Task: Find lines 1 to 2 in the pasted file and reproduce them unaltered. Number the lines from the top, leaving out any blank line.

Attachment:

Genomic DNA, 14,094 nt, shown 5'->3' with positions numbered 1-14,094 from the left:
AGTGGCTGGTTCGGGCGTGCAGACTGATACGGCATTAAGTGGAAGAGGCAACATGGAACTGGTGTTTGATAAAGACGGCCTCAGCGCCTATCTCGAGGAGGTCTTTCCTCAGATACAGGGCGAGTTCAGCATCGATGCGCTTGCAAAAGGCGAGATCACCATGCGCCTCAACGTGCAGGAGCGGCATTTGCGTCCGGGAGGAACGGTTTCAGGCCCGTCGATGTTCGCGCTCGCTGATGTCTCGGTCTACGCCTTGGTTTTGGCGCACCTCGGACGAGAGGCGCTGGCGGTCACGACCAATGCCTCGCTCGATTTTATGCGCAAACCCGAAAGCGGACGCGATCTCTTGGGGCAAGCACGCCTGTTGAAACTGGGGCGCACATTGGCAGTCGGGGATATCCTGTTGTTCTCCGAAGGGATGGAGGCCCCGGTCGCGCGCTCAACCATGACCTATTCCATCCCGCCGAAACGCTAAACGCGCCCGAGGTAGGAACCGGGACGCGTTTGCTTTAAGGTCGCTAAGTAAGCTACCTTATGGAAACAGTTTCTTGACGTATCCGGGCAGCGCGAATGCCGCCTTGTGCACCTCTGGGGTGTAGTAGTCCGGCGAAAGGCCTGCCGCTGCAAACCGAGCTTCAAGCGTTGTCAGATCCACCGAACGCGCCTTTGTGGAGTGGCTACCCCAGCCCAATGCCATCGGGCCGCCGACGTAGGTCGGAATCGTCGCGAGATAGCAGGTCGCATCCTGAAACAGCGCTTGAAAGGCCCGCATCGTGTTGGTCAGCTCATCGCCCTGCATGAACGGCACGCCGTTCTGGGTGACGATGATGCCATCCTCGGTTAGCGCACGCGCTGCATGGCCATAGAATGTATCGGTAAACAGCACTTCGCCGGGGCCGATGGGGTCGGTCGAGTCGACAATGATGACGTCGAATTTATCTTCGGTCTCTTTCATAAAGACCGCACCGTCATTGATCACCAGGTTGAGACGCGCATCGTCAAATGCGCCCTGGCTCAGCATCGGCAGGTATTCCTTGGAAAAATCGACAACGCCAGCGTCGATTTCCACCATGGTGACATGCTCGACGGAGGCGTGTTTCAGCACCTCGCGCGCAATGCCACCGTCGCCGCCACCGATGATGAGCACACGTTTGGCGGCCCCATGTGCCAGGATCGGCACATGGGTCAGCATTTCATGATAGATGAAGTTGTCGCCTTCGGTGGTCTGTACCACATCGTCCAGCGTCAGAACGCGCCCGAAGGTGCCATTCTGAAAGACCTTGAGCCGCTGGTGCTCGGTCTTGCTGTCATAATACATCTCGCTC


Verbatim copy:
Genomic DNA, 14,094 nt, shown 5'->3' with positions numbered 1-14,094 from the left:
AGTGGCTGGTTCGGGCGTGCAGACTGATACGGCATTAAGTGGAAGAGGCAACATGGAACTGGTGTTTGATAAAGACGGCCTCAGCGCCTATCTCGAGGAGGTCTTTCCTCAGATACAGGGCGAGTTCAGCATCGATGCGCTTGCAAAAGGCGAGATCACCATGCGCCTCAACGTGCAGGAGCGGCATTTGCGTCCGGGAGGAACGGTTTCAGGCCCGTCGATGTTCGCGCTCGCTGATGTCTCGGTCTACGCCTTGGTTTTGGCGCACCTCGGACGAGAGGCGCTGGCGGTCACGACCAATGCCTCGCTCGATTTTATGCGCAAACCCGAAAGCGGACGCGATCTCTTGGGGCAAGCACGCCTGTTGAAACTGGGGCGCACATTGGCAGTCGGGGATATCCTGTTGTTCTCCGAAGGGATGGAGGCCCCGGTCGCGCGCTCAACCATGACCTATTCCATCCCGCCGAAACGCTAAACGCGCCCGAGGTAGGAACCGGGACGCGTTTGCTTTAAGGTCGCTAAGTAAGCTACCTTATGGAAACAGTTTCTTGACGTATCCGGGCAGCGCGAATGCCGCCTTGTGCACCTCTGGGGTGTAGTAGTCCGGCGAAAGGCCTGCCGCTGCAAACCGAGCTTCAAGCGTTGTCAGATCCACCGAACGCGCCTTTGTGGAGTGGCTACCCCAGCCCAATGCCATCGGGCCGCCGACGTAGGTCGGAATCGTCGCGAGATAGCAGGTCGCATCCTGAAACAGCGCTTGAAAGGCCCGCATCGTGTTGGTCAGCTCATCGCCCTGCATGAACGGCACGCCGTTCTGGGTGACGATGATGCCATCCTCGGTTAGCGCACGCGCTGCATGGCCATAGAATGTATCGGTAAACAGCACTTCGCCGGGGCCGATGGGGTCGGTCGAGTCGACAATGATGACGTCGAATTTATCTTCGGTCTCTTTCATAAAGACCGCACCGTCATTGATCACCAGGTTGAGACGCGCATCGTCAAATGCGCCCTGGCTCAGCATCGGCAGGTATTCCTTGGAAAAATCGACAACGCCAGCGTCGATTTCCACCATGGTGACATGCTCGACGGAGGCGTGTTTCAGCACCTCGCGCGCAATGCCACCGTCGCCGCCACCGATGATGAGCACACGTTTGGCGGCCCCATGTGCCAGGATCGGCACATGGGTCAGCATTTCATGATAGATGAAGTTGTCGCCTTCGGTGGTCTGTACCACATCGTCCAGCGTCAGAACGCGCCCGAAGGTGCCATTCTGAAAGACCTTGAGCCGCTGGTGCTCGGTCTTGCTGTCATAATACATCTCGCTC